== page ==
My family and I were out at a local Chipotle restaurant and I saw a European American police officer standing in line. I had the unction to hug a police officer last week while standing in line at Panera Bread. I questioned myself and his potential reaction. While I was questioning the impulse, he walked away. I watched him walk away and I was so disappointed with myself. I came home and told my husband about it.
So, when the opportunity presented itself again, I just looked at my husband and said, “I’m going to go over and hug him.” I handed our son to him, walked over to the officer and asked if I could. He said, “Yes.” Afterwards, I thanked him for his service, told him that I didn’t believe that all police officers are bad, that I loved him even. He said that it had been difficult given the circumstances these past few months. I shook my head in agreement and with that, we parted ways.
It felt good. Not the hug. I mean, he’s not a bad hugger but it wasn’t about the hug. It was about confronting fear, connecting and reconnecting, relating to race as the outsider.
Persons are still protesting and I have joined with them. I’m not carrying a sign. I’m hugging police officers.
On this past Sunday, I asked my congregation to pray for police officers, instructing them not to stereotype all police officers as bad. Persons slowly nodded their heads in agreement. The silence wasn’t awkward but thoughtful. After the service, a European American member came and hugged me. She was in tears.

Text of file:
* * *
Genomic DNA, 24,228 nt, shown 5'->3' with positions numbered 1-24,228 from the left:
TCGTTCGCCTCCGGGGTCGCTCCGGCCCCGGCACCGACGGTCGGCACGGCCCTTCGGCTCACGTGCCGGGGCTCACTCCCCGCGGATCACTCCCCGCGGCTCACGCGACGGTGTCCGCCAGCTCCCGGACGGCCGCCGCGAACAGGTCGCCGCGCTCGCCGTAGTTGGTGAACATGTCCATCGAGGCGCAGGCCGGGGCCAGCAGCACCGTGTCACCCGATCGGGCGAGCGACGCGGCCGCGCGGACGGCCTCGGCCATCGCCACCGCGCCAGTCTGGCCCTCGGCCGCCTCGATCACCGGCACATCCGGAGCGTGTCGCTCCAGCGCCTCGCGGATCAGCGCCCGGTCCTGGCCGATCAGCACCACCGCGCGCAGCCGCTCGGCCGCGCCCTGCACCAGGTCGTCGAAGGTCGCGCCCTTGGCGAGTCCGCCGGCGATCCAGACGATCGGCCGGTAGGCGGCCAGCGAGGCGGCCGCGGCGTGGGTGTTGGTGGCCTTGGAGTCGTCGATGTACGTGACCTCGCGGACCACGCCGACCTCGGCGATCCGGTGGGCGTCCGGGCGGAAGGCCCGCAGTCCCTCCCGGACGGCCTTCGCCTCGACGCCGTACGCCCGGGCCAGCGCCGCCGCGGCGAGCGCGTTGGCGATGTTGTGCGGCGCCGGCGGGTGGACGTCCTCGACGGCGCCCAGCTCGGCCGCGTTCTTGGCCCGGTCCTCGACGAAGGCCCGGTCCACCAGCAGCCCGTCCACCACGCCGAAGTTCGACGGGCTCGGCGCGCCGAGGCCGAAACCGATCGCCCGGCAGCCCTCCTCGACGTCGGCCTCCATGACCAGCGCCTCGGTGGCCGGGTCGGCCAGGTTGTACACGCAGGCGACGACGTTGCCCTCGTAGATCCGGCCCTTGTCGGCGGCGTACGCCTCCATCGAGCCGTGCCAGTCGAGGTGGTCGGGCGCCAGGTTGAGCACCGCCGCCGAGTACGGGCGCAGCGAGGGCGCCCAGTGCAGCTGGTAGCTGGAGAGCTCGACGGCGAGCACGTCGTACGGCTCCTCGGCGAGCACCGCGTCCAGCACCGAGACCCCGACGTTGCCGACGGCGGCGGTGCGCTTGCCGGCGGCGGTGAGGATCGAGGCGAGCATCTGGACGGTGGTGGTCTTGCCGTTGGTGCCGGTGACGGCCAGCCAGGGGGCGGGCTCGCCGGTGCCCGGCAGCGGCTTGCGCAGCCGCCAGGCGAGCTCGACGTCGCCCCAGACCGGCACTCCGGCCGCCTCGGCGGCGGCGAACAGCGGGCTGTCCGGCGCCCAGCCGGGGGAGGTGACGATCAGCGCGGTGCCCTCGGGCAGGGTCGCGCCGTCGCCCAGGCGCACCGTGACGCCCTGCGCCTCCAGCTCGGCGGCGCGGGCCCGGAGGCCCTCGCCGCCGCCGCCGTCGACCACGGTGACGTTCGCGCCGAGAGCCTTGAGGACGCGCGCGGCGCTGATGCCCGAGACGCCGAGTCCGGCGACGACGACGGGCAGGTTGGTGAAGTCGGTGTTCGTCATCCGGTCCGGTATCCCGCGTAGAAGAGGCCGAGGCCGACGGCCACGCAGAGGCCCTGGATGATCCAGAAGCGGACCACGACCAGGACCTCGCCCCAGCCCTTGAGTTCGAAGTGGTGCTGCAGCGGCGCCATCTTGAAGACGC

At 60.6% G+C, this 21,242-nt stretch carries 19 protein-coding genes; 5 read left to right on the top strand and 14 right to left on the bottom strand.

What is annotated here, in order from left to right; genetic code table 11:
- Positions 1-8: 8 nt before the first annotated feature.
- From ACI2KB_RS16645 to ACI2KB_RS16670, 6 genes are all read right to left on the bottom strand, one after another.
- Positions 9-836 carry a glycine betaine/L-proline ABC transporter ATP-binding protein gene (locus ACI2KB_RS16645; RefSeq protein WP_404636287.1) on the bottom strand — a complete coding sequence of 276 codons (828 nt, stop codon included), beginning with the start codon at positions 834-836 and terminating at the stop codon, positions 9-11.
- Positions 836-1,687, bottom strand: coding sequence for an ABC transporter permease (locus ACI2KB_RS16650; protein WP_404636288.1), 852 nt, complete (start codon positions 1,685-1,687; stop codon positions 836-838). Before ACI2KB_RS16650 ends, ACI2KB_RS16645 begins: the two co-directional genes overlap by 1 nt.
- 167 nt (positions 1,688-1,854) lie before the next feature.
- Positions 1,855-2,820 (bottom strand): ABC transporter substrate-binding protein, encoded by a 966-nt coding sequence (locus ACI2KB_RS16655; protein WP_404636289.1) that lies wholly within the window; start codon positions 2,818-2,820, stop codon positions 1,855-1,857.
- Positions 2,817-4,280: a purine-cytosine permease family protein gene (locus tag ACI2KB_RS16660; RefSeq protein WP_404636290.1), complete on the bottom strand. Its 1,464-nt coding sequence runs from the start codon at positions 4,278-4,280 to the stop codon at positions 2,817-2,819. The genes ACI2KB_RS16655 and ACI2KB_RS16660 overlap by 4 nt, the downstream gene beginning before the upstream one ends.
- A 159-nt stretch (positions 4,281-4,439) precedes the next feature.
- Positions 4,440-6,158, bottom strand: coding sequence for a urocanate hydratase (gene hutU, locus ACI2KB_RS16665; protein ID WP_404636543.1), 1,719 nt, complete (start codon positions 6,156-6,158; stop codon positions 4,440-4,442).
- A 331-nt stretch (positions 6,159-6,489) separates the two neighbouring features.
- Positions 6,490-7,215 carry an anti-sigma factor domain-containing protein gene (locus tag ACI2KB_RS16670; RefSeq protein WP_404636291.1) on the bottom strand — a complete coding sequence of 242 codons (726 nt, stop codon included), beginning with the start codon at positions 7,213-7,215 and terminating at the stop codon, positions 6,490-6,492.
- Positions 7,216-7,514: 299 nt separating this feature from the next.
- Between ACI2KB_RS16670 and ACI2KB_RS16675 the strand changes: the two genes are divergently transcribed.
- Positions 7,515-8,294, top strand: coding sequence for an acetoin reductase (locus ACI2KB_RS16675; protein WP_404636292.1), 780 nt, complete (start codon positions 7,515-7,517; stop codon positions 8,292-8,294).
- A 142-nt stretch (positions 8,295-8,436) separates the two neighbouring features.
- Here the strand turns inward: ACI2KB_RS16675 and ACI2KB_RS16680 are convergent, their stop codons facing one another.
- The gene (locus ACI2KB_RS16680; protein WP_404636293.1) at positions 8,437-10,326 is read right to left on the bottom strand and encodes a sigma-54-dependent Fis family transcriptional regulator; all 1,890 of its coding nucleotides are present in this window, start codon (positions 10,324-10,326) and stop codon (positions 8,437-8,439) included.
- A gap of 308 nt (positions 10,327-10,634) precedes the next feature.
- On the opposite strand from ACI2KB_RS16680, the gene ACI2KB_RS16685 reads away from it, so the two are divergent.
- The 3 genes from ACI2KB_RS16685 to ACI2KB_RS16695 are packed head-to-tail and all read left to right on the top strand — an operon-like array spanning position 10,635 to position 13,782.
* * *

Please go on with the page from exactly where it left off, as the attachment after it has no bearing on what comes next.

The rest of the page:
Her son had recently completed training as a police officer and was having doubts about the decision to serve in light of the increased discussions on race and law enforcement. She thanked me for the prayer and the instruction.
Her son’s fear is shared. A recent article provided some police officers’ point of view regarding the Eric Garner case, pointing out that he was resisting arrest and that his health also contributed to his death. But, they also talked about the disrespect that other police officers not involved in the death of Eric Garner are suffering in light of the grand jury’s decision not to indict, feelings of betrayal by other high ranking officials and the demonization of all who wear the badge. These are tough words to hear but there is never one side of a story– no matter how old or familiar it is to us.
I did not assume as much when I decided to hug the police officer yesterday; in fact, I put the stories aside. I put my fears aside and embraced the possibility that it was an accident, that we could be friends, that we might be able to breathe again… one day.